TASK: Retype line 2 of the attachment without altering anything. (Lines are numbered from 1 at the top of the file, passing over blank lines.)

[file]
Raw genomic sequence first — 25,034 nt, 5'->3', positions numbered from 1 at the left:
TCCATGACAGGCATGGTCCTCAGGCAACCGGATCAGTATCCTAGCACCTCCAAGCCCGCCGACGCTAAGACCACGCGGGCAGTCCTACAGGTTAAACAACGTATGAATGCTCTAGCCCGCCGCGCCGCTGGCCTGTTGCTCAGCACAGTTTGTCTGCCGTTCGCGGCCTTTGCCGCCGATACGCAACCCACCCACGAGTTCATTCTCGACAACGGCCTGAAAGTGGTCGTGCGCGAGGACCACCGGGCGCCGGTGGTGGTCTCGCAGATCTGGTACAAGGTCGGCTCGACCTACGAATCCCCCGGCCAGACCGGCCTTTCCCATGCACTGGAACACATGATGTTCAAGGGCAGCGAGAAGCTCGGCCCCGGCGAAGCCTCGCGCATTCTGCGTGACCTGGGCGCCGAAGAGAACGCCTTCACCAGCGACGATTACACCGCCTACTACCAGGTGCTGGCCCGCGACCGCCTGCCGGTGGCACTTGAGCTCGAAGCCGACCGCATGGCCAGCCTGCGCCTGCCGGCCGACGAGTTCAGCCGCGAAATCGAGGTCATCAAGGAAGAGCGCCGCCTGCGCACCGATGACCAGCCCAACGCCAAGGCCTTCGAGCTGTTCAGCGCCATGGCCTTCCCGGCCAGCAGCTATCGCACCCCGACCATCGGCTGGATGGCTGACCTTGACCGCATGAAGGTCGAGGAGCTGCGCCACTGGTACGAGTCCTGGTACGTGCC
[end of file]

TCCATGACAGGCATGGTCCTCAGGCAACCGGATCAGTATCCTAGCACCTCCAAGCCCGCCGACGCTAAGACCACGCGGGCAGTCCTACAGGTTAAACAACGTATGAATGCTCTAGCCCGCCGCGCCGCTGGCCTGTTGCTCAGCACAGTTTGTCTGCCGTTCGCGGCCTTTGCCGCCGATACGCAACCCACCCACGAGTTCATTCTCGACAACGGCCTGAAAGTGGTCGTGCGCGAGGACCACCGGGCGCCGGTGGTGGTCTCGCAGATCTGGTACAAGGTCGGCTCGACCTACGAATCCCCCGGCCAGACCGGCCTTTCCCATGCACTGGAACACATGATGTTCAAGGGCAGCGAGAAGCTCGGCCCCGGCGAAGCCTCGCGCATTCTGCGTGACCTGGGCGCCGAAGAGAACGCCTTCACCAGCGACGATTACACCGCCTACTACCAGGTGCTGGCCCGCGACCGCCTGCCGGTGGCACTTGAGCTCGAAGCCGACCGCATGGCCAGCCTGCGCCTGCCGGCCGACGAGTTCAGCCGCGAAATCGAGGTCATCAAGGAAGAGCGCCGCCTGCGCACCGATGACCAGCCCAACGCCAAGGCCTTCGAGCTGTTCAGCGCCATGGCCTTCCCGGCCAGCAGCTATCGCACCCCGACCATCGGCTGGATGGCTGACCTTGACCGCATGAAGGTCGAGGAGCTGCGCCACTGGTACGAGTCCTGGTACGTGCC